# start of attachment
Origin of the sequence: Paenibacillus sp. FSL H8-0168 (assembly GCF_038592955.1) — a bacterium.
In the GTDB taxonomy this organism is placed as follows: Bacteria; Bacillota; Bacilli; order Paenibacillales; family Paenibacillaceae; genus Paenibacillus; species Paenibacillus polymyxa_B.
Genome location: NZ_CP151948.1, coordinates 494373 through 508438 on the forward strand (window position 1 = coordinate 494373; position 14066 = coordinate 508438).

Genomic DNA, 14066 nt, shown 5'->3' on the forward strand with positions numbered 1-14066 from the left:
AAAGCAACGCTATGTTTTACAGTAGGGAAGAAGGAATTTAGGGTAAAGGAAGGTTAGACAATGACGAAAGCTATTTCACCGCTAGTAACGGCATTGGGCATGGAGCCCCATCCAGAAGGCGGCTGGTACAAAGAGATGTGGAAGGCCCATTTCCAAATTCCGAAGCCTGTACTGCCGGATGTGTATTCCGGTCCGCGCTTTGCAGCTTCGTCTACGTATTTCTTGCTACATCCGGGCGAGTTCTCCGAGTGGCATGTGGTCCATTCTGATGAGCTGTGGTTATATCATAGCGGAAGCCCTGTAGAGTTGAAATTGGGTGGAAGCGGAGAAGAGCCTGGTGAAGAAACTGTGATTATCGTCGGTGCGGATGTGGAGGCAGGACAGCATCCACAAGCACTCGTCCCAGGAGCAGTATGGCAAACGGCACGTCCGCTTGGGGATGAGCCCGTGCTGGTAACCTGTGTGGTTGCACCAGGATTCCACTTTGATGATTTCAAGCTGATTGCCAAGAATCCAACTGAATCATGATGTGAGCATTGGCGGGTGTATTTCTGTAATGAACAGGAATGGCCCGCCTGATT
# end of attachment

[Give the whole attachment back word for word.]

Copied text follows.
Origin of the sequence: Paenibacillus sp. FSL H8-0168 (assembly GCF_038592955.1) — a bacterium.
In the GTDB taxonomy this organism is placed as follows: Bacteria; Bacillota; Bacilli; order Paenibacillales; family Paenibacillaceae; genus Paenibacillus; species Paenibacillus polymyxa_B.
Genome location: NZ_CP151948.1, coordinates 494373 through 508438 on the forward strand (window position 1 = coordinate 494373; position 14066 = coordinate 508438).

Genomic DNA, 14066 nt, shown 5'->3' on the forward strand with positions numbered 1-14066 from the left:
AAAGCAACGCTATGTTTTACAGTAGGGAAGAAGGAATTTAGGGTAAAGGAAGGTTAGACAATGACGAAAGCTATTTCACCGCTAGTAACGGCATTGGGCATGGAGCCCCATCCAGAAGGCGGCTGGTACAAAGAGATGTGGAAGGCCCATTTCCAAATTCCGAAGCCTGTACTGCCGGATGTGTATTCCGGTCCGCGCTTTGCAGCTTCGTCTACGTATTTCTTGCTACATCCGGGCGAGTTCTCCGAGTGGCATGTGGTCCATTCTGATGAGCTGTGGTTATATCATAGCGGAAGCCCTGTAGAGTTGAAATTGGGTGGAAGCGGAGAAGAGCCTGGTGAAGAAACTGTGATTATCGTCGGTGCGGATGTGGAGGCAGGACAGCATCCACAAGCACTCGTCCCAGGAGCAGTATGGCAAACGGCACGTCCGCTTGGGGATGAGCCCGTGCTGGTAACCTGTGTGGTTGCACCAGGATTCCACTTTGATGATTTCAAGCTGATTGCCAAGAATCCAACTGAATCATGATGTGAGCATTGGCGGGTGTATTTCTGTAATGAACAGGAATGGCCCGCCTGATT